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Tuesday, 12 September 2017
Page: 10126


Ms SHARKIE (Mayo) (19:39): The payday lending industry in Australia is causing significant harm to Australians on low incomes. A typical payday loan can have a 20 per cent establishment fee plus a four per cent monthly fee. The cost is often increased by exorbitant late payment fees and default fees which are levied on customers already struggling to make repayments. These are very expensive loans and they can have a pernicious effect upon people who are already financially vulnerable.

A particularly worrying trend is in the increasing number of women accessing this high-cost credit. According to a 2016 report by Digital Finance Analytics, called Women and payday lending, there has been a 110 per cent increase in women accessing high-cost credit between 2005 and 2015. This is compared to an overall industry growth of 80 per cent for the same period.

Advertisements for such loans such as Nimble It and Move On make them seem easily affordable. Many are particularly promoted, I believe, to young people. Further, consumer leases, often known as rent to buy, also have grown over the last decade. These leases lock people on low incomes into multi-year contracts and then charge them three to four times the value of the products they are renting. In fact, the ASIC recently found that one contract required a customer to pay over $3,000 for a washing machine that was worth around $489. Both payday lending and consumer lease industries target Australians on low incomes and those people who can least afford to pay a premium for credit.

Some years ago, when I was an adviser in state parliament, I assisted an elderly pensioner who had been locked into a rent-to-buy small television. In the end, from memory, it cost him more than five times the retail price of the television set. This constituent could never get enough money for that one-off last payment and so continued to make $10-a-week payments for a television that was more than five years old.

The final report into the federal government's independent review on small amount credit contract laws, released in March last year, made 24 recommendations, most of which the minister subsequently accepted in November 2016. I echo the calls in this parliament for the government to present legislation that would enact the recommendations as soon as possible. I would like to acknowledge the advocacy of the member of Perth and what he has done in this place on this particular issue. Ideally, new consumer protections in these industries would also be complemented by investment in appropriate alternatives that can help the most vulnerable avoid entering into debt arrangements that they cannot fulfil.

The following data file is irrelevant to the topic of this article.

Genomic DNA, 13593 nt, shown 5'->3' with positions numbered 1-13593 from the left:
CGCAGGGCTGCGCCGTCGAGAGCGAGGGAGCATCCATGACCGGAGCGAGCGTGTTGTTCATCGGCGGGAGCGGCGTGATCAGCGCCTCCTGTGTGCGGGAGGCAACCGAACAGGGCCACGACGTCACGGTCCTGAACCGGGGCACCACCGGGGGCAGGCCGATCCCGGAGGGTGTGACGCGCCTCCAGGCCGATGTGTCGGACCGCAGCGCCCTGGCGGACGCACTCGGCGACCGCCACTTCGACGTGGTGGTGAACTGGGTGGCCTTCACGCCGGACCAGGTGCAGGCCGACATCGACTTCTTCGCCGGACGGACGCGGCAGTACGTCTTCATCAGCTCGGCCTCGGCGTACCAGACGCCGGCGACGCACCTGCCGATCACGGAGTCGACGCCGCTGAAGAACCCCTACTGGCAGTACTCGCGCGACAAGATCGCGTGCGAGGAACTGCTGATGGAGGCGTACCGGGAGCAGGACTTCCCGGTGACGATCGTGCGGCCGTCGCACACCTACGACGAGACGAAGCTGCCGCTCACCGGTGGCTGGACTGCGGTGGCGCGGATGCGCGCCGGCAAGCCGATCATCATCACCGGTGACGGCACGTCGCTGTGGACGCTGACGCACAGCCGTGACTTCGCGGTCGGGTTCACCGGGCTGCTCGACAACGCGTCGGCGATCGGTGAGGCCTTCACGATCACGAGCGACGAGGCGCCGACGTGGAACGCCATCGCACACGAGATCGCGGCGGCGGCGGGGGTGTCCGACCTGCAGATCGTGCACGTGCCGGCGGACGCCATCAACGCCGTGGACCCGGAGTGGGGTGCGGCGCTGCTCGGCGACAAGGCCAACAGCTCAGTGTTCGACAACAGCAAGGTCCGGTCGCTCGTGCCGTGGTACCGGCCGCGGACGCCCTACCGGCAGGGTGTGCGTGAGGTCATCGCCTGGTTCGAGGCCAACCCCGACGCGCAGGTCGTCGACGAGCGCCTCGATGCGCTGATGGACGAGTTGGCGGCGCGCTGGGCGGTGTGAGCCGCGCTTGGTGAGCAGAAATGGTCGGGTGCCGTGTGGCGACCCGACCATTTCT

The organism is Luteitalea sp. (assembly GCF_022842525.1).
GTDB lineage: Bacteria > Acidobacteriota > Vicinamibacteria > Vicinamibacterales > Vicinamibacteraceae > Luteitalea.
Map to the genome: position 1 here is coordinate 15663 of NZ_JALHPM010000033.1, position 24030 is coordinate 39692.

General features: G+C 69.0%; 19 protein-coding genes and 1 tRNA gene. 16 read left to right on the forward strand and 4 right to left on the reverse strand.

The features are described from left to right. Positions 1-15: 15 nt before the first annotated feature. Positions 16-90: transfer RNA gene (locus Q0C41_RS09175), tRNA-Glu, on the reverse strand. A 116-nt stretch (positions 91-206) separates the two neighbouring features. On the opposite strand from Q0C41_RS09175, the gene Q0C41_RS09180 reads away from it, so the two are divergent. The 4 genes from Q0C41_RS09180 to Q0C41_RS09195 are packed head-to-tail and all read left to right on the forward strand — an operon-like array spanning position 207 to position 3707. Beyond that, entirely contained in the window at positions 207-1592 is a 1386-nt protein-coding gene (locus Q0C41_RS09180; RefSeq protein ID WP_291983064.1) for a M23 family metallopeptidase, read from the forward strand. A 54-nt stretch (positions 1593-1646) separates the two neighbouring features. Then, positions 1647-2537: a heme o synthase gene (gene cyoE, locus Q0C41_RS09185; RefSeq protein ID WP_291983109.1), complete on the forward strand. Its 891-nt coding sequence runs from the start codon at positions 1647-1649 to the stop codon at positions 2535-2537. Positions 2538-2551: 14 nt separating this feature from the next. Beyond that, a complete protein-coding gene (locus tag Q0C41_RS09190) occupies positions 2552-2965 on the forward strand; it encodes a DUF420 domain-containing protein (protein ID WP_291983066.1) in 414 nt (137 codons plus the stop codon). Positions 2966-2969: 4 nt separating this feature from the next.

In short, we need to do more to help vulnerable people avoid falling into the inescapable spiral of debt and the profound material and emotional suffering that it brings. I therefore encourage the federal government to increase investment in and promotion of the No Interest Loan Scheme, also known as NILS, as facilitated by organisations such as Good Shepherd Microfinance, Anglicare, The Salvation Army and the St Vincent de Paul Society. Loans between $300 and $1,200 are available from 178 community organisations at 628 locations across Australia. NILS offers low-income people safe, fair and affordable loans for all manner of indispensable goods and services, including washing machines, refrigerators, computers, car registration, and educational and medical expenses.

NILS, I believe, is a great alternative to the high-cost credit providers like payday lenders and consumer lease providers. This particularly affects young people. When I worked in the sector, this was one of the No. 1 reasons why young people were homeless. Trying to make these payments and then the late fees out of their youth allowance while they were looking for work was just impossible. With NILS, a client will only ever repay what they borrow, allowing people with limited financial means to access essential goods and services without facing the added burden of interest. With 98 per cent of NILS clients receiving some level of income support, the program is well set up to support people who would otherwise become vulnerable clientele of payday lenders and consumer lease providers.

These are simple measures that will make a huge difference to our most vulnerable Australians, so I would urge the government to do everything within its power to make them available and expand the NILS, because this would make a profound difference to Australians who are struggling.